The view from Yosemite Valley is epic. You’ve heard the names: El Capitan, Yosemite Falls, Sentinel Rock, Merced River, Half Dome. When the legend becomes fact, print the legend. One may think that is exactly what old Ansel Adams did: The Man Who Shot Yosemite Valley. But I’ve seen the fact, I’ve seen these almost mythic landmarks, and not to detract from the careful art of such photos such as Moon and Half Dome, but the fact itself is legendary. It doesn’t need a black and white mythology to make it so.
It needs some silence though. And in the Valley, people mill around like gawkers at a carnival. I should know; I’m one of them. But I’m not floating by within a pedal boat while some amateur photographer is attempting to take a photo of Half Dome over the Merced River. But I wait several of them out, and finally get the picture.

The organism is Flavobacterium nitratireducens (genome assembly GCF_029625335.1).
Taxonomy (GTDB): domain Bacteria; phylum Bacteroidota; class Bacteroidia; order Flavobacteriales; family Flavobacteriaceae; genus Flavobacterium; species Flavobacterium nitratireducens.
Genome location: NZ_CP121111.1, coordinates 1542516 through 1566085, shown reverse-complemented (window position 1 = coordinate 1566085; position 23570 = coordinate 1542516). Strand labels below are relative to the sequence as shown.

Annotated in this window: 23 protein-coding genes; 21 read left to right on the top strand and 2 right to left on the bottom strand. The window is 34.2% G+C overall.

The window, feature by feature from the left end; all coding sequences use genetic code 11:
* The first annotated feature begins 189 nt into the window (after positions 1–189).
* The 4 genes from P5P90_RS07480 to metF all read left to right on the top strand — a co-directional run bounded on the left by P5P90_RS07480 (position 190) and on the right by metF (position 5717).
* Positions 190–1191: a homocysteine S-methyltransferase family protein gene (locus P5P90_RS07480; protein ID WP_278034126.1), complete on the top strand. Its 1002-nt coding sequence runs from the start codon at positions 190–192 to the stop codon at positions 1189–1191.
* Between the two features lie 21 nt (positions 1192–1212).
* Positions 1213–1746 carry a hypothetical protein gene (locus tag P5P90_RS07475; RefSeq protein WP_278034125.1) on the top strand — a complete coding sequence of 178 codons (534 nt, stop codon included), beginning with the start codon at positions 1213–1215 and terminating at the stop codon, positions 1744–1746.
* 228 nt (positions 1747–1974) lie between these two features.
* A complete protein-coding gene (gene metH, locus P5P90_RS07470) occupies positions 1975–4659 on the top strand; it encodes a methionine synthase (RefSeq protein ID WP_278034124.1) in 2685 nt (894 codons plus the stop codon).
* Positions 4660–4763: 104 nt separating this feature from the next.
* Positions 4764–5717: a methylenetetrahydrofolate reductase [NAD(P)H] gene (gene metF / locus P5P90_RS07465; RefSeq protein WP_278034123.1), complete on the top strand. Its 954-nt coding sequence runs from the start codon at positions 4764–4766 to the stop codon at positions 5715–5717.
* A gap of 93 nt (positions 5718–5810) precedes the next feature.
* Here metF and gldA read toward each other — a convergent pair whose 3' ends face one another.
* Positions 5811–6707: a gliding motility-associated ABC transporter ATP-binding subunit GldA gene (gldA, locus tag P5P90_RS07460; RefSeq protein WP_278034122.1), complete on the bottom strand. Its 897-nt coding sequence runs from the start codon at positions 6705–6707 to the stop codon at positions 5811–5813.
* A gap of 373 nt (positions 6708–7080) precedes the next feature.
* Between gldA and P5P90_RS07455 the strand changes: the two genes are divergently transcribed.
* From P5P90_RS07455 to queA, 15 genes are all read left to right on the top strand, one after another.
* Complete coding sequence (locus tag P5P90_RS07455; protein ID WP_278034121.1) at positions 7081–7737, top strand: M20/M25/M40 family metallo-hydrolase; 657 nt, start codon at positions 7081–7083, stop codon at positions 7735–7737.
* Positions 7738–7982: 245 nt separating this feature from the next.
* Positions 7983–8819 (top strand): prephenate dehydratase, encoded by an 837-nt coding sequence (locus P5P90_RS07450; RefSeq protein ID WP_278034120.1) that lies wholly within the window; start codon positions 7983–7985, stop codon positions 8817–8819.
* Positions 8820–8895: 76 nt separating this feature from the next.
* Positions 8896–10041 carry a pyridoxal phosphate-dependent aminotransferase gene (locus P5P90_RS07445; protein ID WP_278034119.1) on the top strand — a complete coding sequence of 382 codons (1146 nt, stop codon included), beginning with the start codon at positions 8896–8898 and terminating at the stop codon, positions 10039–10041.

But there are places where the crowd will disappear, and this is one of them. For Half Dome was my living example: I did half the work of getting here and the universe did all the rest. I’m sitting by Tenaya Creek. Behind me is the road to Mirror Lake, but my back is turned to all those people walking to that popular destination. The murmur of the creek is blocking out all the noise except an occasional adolescent scream.
It’s just me, the creek, my journal, and the legendary Half Dome, standing right in front of me, turning all my thoughts of it and Yosemite to ink and paper.